Answer from Boo: You are correct, the development of speed, strength and explosive power involves following certain training principles that do not vary from sport to sport. The program as described would serve well as a preparatory program for any sport that is not endurance based (distance running, swimming, cycling, etc.) Adapting the program to different sports requires adaptations to the running program with place them more in line with the sport. For example, a volleyball court is only 30′x30′ so longer tempo and speed endurance would not be prioritized in that sport. Increases in the volume of weight training are often applicable with football linemen and other sports where size is prevalent and desired. However be careful in this regard, because developing increased mass requires additional loading which they might not be ready for at a young age… observe the rules of patient, multilateral development of all the different sports competencies.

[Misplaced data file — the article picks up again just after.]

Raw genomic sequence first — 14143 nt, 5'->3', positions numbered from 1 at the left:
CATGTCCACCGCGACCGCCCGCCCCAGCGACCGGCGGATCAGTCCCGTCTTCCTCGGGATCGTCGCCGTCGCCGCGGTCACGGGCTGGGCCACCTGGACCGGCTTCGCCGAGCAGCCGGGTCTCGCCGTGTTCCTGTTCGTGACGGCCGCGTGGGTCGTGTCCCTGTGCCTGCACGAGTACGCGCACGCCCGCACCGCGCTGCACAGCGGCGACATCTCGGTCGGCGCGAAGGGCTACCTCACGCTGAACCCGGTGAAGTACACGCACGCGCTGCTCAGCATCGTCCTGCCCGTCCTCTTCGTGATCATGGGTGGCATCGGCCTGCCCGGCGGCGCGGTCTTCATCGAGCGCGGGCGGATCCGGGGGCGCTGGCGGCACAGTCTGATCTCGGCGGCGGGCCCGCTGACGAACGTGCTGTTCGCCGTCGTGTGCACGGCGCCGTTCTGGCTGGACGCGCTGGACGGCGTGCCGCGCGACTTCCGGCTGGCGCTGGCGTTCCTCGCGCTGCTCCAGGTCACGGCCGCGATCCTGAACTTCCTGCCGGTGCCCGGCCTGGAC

From Latif Thomas’s ‘Complete Program Design for HS 400m’

Question: I’m now coaching at a school which, like many high schools in our area, has Wed league duals and Sat invitationals during the SPP. My thought is to have a week that looks like this:
M-Max V day which includes speed endurance (starts, relay exchanges, LJ approaches etc.
T-Intensive tempo
W-Dual-Spec. Endurance day
H-General strength
F-Easy day-Pre meet just touching on CNS work